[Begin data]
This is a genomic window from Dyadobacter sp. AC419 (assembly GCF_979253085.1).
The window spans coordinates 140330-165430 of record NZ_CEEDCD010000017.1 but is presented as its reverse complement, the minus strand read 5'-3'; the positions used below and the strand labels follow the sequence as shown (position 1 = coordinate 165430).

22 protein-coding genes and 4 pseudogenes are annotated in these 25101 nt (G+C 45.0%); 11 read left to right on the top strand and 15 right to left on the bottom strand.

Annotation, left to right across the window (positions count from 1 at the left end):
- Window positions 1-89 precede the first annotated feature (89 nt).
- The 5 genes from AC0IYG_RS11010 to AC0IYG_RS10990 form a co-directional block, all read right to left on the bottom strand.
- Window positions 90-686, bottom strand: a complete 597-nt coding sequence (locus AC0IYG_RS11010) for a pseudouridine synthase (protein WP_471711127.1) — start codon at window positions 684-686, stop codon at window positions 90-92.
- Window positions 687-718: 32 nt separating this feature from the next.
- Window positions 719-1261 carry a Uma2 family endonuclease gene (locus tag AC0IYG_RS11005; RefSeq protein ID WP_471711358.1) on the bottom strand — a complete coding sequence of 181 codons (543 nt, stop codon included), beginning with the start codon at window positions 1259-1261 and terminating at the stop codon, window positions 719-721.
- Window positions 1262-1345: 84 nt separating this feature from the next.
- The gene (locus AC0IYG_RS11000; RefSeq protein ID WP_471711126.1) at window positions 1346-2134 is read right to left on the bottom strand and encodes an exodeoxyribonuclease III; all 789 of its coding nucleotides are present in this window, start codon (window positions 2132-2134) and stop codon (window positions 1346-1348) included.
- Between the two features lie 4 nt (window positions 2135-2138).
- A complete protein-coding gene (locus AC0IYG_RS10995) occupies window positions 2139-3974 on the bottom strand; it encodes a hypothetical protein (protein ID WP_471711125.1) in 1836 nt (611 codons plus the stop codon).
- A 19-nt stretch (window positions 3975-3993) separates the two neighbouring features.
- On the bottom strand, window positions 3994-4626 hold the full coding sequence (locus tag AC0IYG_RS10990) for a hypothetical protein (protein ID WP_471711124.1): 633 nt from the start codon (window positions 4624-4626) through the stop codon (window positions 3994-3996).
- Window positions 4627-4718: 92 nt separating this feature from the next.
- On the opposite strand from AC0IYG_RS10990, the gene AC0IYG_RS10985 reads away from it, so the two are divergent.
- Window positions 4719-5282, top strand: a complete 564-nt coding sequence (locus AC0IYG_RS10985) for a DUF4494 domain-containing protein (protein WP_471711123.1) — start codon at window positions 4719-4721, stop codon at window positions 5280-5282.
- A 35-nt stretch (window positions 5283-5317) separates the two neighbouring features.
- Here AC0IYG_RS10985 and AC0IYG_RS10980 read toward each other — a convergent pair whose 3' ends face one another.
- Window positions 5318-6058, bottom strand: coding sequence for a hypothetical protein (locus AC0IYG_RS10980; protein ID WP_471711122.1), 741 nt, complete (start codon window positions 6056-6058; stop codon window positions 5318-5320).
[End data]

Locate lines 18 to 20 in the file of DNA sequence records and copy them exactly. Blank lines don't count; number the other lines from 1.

- Window positions 4719-5282, top strand: a complete 564-nt coding sequence (locus AC0IYG_RS10985) for a DUF4494 domain-containing protein (protein WP_471711123.1) — start codon at window positions 4719-4721, stop codon at window positions 5280-5282.
- A 35-nt stretch (window positions 5283-5317) separates the two neighbouring features.
- Here AC0IYG_RS10985 and AC0IYG_RS10980 read toward each other — a convergent pair whose 3' ends face one another.